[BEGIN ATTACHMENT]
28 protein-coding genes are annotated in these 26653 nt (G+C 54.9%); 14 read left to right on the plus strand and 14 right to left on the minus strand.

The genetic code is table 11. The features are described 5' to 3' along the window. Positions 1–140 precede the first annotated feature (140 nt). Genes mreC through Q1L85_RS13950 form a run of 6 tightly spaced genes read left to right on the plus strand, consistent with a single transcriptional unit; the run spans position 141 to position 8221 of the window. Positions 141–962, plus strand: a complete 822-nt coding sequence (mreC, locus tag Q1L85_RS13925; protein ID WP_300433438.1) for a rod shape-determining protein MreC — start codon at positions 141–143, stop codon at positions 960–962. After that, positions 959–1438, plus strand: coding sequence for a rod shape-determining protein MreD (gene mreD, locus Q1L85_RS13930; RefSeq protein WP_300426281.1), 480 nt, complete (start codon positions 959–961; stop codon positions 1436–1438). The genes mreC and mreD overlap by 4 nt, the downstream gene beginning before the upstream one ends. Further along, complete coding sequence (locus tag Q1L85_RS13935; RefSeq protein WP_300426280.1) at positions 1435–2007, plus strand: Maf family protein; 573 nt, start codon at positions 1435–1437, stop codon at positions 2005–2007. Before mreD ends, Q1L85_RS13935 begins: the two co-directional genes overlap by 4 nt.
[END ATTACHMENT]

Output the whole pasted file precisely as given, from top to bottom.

28 protein-coding genes are annotated in these 26653 nt (G+C 54.9%); 14 read left to right on the plus strand and 14 right to left on the minus strand.

The genetic code is table 11. The features are described 5' to 3' along the window. Positions 1–140 precede the first annotated feature (140 nt). Genes mreC through Q1L85_RS13950 form a run of 6 tightly spaced genes read left to right on the plus strand, consistent with a single transcriptional unit; the run spans position 141 to position 8221 of the window. Positions 141–962, plus strand: a complete 822-nt coding sequence (mreC, locus tag Q1L85_RS13925; protein ID WP_300433438.1) for a rod shape-determining protein MreC — start codon at positions 141–143, stop codon at positions 960–962. After that, positions 959–1438, plus strand: coding sequence for a rod shape-determining protein MreD (gene mreD, locus Q1L85_RS13930; RefSeq protein WP_300426281.1), 480 nt, complete (start codon positions 959–961; stop codon positions 1436–1438). The genes mreC and mreD overlap by 4 nt, the downstream gene beginning before the upstream one ends. Further along, complete coding sequence (locus tag Q1L85_RS13935; RefSeq protein WP_300426280.1) at positions 1435–2007, plus strand: Maf family protein; 573 nt, start codon at positions 1435–1437, stop codon at positions 2005–2007. Before mreD ends, Q1L85_RS13935 begins: the two co-directional genes overlap by 4 nt.